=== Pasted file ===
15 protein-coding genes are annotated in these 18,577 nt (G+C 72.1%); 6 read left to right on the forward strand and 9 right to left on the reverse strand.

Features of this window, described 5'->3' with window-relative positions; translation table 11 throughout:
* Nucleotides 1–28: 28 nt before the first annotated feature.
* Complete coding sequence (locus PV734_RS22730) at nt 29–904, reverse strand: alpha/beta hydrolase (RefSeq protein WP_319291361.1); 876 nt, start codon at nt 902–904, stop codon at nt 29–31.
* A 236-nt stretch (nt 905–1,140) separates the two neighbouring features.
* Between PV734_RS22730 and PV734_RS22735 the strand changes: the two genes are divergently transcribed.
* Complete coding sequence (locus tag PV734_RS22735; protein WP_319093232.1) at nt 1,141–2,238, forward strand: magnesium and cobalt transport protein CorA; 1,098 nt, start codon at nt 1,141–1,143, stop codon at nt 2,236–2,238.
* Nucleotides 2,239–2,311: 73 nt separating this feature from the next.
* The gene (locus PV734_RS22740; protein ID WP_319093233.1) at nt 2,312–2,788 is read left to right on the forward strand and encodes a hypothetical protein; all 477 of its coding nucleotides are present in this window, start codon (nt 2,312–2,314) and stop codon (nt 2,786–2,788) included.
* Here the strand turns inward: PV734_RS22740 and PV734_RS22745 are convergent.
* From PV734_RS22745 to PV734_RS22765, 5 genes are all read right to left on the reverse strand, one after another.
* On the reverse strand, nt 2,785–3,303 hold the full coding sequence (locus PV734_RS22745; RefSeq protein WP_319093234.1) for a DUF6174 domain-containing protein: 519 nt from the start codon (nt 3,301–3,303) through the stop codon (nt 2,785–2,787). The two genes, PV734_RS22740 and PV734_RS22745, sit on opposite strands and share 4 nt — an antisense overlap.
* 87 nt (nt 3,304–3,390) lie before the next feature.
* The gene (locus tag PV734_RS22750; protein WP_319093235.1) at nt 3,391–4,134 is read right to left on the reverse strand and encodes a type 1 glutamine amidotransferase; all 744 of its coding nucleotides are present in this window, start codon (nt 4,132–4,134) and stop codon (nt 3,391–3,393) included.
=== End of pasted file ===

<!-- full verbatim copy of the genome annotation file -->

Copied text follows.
15 protein-coding genes are annotated in these 18,577 nt (G+C 72.1%); 6 read left to right on the forward strand and 9 right to left on the reverse strand.

Features of this window, described 5'->3' with window-relative positions; translation table 11 throughout:
* Nucleotides 1–28: 28 nt before the first annotated feature.
* Complete coding sequence (locus PV734_RS22730) at nt 29–904, reverse strand: alpha/beta hydrolase (RefSeq protein WP_319291361.1); 876 nt, start codon at nt 902–904, stop codon at nt 29–31.
* A 236-nt stretch (nt 905–1,140) separates the two neighbouring features.
* Between PV734_RS22730 and PV734_RS22735 the strand changes: the two genes are divergently transcribed.
* Complete coding sequence (locus tag PV734_RS22735; protein WP_319093232.1) at nt 1,141–2,238, forward strand: magnesium and cobalt transport protein CorA; 1,098 nt, start codon at nt 1,141–1,143, stop codon at nt 2,236–2,238.
* Nucleotides 2,239–2,311: 73 nt separating this feature from the next.
* The gene (locus PV734_RS22740; protein ID WP_319093233.1) at nt 2,312–2,788 is read left to right on the forward strand and encodes a hypothetical protein; all 477 of its coding nucleotides are present in this window, start codon (nt 2,312–2,314) and stop codon (nt 2,786–2,788) included.
* Here the strand turns inward: PV734_RS22740 and PV734_RS22745 are convergent.
* From PV734_RS22745 to PV734_RS22765, 5 genes are all read right to left on the reverse strand, one after another.
* On the reverse strand, nt 2,785–3,303 hold the full coding sequence (locus PV734_RS22745; RefSeq protein WP_319093234.1) for a DUF6174 domain-containing protein: 519 nt from the start codon (nt 3,301–3,303) through the stop codon (nt 2,785–2,787). The two genes, PV734_RS22740 and PV734_RS22745, sit on opposite strands and share 4 nt — an antisense overlap.
* 87 nt (nt 3,304–3,390) lie before the next feature.
* The gene (locus tag PV734_RS22750; protein WP_319093235.1) at nt 3,391–4,134 is read right to left on the reverse strand and encodes a type 1 glutamine amidotransferase; all 744 of its coding nucleotides are present in this window, start codon (nt 4,132–4,134) and stop codon (nt 3,391–3,393) included.